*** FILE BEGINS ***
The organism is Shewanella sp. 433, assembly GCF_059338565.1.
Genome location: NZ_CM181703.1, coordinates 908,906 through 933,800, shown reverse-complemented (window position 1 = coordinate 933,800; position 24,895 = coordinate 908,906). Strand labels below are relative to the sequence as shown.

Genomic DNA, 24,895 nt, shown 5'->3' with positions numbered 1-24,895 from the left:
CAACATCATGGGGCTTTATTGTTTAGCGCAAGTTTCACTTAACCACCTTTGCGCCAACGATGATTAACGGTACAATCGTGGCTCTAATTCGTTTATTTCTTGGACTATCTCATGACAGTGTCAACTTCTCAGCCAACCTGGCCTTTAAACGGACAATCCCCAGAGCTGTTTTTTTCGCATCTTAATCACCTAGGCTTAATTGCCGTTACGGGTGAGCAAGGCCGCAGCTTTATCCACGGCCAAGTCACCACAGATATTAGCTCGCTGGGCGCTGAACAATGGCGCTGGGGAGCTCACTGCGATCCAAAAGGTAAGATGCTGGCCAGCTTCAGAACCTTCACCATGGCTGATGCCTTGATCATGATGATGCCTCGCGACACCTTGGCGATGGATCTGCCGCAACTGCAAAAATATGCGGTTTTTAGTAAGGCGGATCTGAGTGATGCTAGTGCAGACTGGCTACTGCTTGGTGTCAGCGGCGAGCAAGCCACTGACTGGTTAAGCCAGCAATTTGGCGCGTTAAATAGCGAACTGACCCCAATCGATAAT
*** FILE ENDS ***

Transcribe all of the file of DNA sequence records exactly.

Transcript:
The organism is Shewanella sp. 433, assembly GCF_059338565.1.
Genome location: NZ_CM181703.1, coordinates 908,906 through 933,800, shown reverse-complemented (window position 1 = coordinate 933,800; position 24,895 = coordinate 908,906). Strand labels below are relative to the sequence as shown.

Genomic DNA, 24,895 nt, shown 5'->3' with positions numbered 1-24,895 from the left:
CAACATCATGGGGCTTTATTGTTTAGCGCAAGTTTCACTTAACCACCTTTGCGCCAACGATGATTAACGGTACAATCGTGGCTCTAATTCGTTTATTTCTTGGACTATCTCATGACAGTGTCAACTTCTCAGCCAACCTGGCCTTTAAACGGACAATCCCCAGAGCTGTTTTTTTCGCATCTTAATCACCTAGGCTTAATTGCCGTTACGGGTGAGCAAGGCCGCAGCTTTATCCACGGCCAAGTCACCACAGATATTAGCTCGCTGGGCGCTGAACAATGGCGCTGGGGAGCTCACTGCGATCCAAAAGGTAAGATGCTGGCCAGCTTCAGAACCTTCACCATGGCTGATGCCTTGATCATGATGATGCCTCGCGACACCTTGGCGATGGATCTGCCGCAACTGCAAAAATATGCGGTTTTTAGTAAGGCGGATCTGAGTGATGCTAGTGCAGACTGGCTACTGCTTGGTGTCAGCGGCGAGCAAGCCACTGACTGGTTAAGCCAGCAATTTGGCGCGTTAAATAGCGAACTGACCCCAATCGATAAT